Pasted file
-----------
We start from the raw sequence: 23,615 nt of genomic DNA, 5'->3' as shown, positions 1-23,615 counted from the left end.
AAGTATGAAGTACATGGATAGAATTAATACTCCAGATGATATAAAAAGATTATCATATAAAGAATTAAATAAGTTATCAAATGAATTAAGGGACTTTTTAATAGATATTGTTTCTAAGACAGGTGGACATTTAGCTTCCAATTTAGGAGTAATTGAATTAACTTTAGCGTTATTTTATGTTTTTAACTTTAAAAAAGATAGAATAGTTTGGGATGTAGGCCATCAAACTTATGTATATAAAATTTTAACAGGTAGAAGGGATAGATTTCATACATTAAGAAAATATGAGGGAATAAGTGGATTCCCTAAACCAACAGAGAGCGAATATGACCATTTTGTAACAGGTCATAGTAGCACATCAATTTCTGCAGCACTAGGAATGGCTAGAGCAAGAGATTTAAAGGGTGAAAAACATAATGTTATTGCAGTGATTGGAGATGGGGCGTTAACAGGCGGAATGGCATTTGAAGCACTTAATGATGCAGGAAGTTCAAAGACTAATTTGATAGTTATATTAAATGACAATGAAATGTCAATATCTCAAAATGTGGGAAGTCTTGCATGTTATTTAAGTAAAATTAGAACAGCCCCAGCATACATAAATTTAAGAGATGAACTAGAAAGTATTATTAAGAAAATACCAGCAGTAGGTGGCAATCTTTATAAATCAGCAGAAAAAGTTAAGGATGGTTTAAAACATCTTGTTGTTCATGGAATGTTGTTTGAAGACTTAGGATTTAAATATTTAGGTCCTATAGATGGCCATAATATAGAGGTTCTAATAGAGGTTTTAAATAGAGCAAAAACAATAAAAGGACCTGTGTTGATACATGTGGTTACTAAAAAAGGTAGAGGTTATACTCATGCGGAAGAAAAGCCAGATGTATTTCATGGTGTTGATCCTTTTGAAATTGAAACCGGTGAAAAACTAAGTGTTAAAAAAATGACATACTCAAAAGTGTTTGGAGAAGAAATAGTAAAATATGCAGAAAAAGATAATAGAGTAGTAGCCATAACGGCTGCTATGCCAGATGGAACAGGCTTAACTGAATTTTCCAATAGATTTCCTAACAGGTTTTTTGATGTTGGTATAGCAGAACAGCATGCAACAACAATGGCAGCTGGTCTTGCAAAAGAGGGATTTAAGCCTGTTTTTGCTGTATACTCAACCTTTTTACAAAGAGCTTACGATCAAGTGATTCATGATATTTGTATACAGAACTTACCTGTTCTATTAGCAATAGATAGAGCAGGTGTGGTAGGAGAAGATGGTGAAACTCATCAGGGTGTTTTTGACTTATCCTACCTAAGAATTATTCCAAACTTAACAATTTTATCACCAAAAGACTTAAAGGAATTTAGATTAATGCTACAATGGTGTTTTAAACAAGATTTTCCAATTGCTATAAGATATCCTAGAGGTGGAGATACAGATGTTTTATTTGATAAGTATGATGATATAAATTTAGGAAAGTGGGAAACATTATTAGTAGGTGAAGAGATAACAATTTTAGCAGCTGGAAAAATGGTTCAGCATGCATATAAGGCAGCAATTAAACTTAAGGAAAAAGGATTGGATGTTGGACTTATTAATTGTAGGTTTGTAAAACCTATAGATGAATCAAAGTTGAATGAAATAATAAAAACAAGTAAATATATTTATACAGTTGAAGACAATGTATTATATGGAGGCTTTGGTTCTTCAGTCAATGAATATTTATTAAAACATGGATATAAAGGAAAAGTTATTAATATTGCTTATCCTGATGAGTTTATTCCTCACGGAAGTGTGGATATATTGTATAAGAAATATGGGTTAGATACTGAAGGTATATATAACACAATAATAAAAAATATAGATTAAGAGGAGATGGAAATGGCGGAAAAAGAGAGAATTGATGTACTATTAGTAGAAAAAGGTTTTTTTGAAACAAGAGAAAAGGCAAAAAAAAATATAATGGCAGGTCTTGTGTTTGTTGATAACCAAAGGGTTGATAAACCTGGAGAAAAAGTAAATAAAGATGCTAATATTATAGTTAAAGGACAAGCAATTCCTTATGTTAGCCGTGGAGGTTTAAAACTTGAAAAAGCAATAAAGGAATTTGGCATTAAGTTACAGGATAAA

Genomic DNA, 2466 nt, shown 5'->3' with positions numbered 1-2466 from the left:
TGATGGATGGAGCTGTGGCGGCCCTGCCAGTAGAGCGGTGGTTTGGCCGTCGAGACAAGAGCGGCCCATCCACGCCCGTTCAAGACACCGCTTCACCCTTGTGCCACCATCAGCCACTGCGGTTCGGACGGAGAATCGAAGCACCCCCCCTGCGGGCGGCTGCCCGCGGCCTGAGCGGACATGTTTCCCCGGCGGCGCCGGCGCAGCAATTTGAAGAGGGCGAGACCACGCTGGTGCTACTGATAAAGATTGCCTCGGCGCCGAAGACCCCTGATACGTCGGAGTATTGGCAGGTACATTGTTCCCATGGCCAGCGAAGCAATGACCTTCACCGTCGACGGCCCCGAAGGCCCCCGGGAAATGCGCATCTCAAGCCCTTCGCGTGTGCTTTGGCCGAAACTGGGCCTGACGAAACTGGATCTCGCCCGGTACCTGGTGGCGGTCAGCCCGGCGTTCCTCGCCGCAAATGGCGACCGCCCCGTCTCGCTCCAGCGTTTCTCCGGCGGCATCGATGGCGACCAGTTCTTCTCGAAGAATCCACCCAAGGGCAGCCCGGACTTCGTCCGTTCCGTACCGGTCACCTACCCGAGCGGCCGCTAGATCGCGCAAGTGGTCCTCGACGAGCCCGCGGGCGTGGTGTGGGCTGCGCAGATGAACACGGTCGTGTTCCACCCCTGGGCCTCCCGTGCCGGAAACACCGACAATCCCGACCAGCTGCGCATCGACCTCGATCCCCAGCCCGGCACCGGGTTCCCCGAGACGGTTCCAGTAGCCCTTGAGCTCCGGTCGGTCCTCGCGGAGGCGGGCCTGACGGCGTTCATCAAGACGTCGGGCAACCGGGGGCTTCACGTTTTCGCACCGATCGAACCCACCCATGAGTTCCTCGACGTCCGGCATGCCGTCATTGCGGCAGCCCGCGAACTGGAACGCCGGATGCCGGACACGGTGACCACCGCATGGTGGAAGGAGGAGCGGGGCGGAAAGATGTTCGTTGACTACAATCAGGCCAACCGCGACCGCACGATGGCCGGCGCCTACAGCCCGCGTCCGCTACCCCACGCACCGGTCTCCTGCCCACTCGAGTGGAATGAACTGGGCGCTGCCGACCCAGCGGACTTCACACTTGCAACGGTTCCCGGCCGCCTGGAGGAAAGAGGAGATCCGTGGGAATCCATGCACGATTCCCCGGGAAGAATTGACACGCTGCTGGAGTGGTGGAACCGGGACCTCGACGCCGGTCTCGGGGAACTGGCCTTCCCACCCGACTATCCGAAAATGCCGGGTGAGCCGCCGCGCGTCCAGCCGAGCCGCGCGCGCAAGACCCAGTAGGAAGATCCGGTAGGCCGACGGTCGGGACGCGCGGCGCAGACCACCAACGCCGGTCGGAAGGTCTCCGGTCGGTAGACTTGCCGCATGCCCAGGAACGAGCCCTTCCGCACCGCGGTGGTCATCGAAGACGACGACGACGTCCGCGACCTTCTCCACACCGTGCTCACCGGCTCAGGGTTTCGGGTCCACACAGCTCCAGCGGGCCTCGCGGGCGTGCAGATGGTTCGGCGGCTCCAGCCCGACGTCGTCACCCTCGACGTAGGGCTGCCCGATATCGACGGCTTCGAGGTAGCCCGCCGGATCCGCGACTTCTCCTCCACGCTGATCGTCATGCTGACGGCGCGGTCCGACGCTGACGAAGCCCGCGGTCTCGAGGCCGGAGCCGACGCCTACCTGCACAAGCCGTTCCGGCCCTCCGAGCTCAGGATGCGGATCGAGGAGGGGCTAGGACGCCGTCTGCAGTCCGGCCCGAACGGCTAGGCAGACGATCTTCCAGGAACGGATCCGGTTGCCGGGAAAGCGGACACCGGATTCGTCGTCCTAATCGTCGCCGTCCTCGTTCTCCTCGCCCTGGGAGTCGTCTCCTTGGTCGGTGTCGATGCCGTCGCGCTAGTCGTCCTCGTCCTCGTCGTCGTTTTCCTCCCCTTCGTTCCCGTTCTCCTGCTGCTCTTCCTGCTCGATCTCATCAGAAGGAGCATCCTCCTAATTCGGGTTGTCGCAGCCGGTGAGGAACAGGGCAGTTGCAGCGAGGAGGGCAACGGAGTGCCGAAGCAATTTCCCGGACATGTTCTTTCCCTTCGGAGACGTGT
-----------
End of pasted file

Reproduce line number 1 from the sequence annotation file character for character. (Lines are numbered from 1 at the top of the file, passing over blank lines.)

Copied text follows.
We start from the raw sequence: 23,615 nt of genomic DNA, 5'->3' as shown, positions 1-23,615 counted from the left end.